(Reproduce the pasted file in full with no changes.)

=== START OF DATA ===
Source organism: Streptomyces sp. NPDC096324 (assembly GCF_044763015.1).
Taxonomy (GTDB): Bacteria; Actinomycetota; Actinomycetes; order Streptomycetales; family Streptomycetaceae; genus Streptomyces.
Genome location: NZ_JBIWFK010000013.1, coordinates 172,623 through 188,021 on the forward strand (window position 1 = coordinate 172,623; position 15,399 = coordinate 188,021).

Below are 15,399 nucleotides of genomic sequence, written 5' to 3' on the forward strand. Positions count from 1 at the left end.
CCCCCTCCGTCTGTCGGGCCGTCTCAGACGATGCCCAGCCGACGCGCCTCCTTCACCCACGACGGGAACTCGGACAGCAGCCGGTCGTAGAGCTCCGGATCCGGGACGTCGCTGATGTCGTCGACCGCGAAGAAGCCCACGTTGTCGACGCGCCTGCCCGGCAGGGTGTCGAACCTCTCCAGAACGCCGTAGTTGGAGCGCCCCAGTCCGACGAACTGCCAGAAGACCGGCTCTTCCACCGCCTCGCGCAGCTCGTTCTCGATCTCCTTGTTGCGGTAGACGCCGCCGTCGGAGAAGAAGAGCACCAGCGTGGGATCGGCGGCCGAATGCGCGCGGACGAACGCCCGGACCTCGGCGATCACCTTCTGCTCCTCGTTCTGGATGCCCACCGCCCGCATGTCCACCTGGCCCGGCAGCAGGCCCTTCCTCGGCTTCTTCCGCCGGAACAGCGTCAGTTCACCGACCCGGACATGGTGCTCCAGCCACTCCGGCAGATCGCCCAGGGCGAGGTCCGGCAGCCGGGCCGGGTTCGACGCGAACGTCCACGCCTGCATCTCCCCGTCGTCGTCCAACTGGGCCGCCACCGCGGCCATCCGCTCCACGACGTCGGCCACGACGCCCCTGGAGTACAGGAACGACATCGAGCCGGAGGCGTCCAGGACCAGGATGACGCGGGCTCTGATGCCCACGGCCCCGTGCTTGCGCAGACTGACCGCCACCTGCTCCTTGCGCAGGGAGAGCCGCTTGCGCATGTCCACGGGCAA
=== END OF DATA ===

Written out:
Source organism: Streptomyces sp. NPDC096324 (assembly GCF_044763015.1).
Taxonomy (GTDB): Bacteria; Actinomycetota; Actinomycetes; order Streptomycetales; family Streptomycetaceae; genus Streptomyces.
Genome location: NZ_JBIWFK010000013.1, coordinates 172,623 through 188,021 on the forward strand (window position 1 = coordinate 172,623; position 15,399 = coordinate 188,021).

Below are 15,399 nucleotides of genomic sequence, written 5' to 3' on the forward strand. Positions count from 1 at the left end.
CCCCCTCCGTCTGTCGGGCCGTCTCAGACGATGCCCAGCCGACGCGCCTCCTTCACCCACGACGGGAACTCGGACAGCAGCCGGTCGTAGAGCTCCGGATCCGGGACGTCGCTGATGTCGTCGACCGCGAAGAAGCCCACGTTGTCGACGCGCCTGCCCGGCAGGGTGTCGAACCTCTCCAGAACGCCGTAGTTGGAGCGCCCCAGTCCGACGAACTGCCAGAAGACCGGCTCTTCCACCGCCTCGCGCAGCTCGTTCTCGATCTCCTTGTTGCGGTAGACGCCGCCGTCGGAGAAGAAGAGCACCAGCGTGGGATCGGCGGCCGAATGCGCGCGGACGAACGCCCGGACCTCGGCGATCACCTTCTGCTCCTCGTTCTGGATGCCCACCGCCCGCATGTCCACCTGGCCCGGCAGCAGGCCCTTCCTCGGCTTCTTCCGCCGGAACAGCGTCAGTTCACCGACCCGGACATGGTGCTCCAGCCACTCCGGCAGATCGCCCAGGGCGAGGTCCGGCAGCCGGGCCGGGTTCGACGCGAACGTCCACGCCTGCATCTCCCCGTCGTCGTCCAACTGGGCCGCCACCGCGGCCATCCGCTCCACGACGTCGGCCACGACGCCCCTGGAGTACAGGAACGACATCGAGCCGGAGGCGTCCAGGACCAGGATGACGCGGGCTCTGATGCCCACGGCCCCGTGCTTGCGCAGACTGACCGCCACCTGCTCCTTGCGCAGGGAGAGCCGCTTGCGCATGTCCACGGGCAA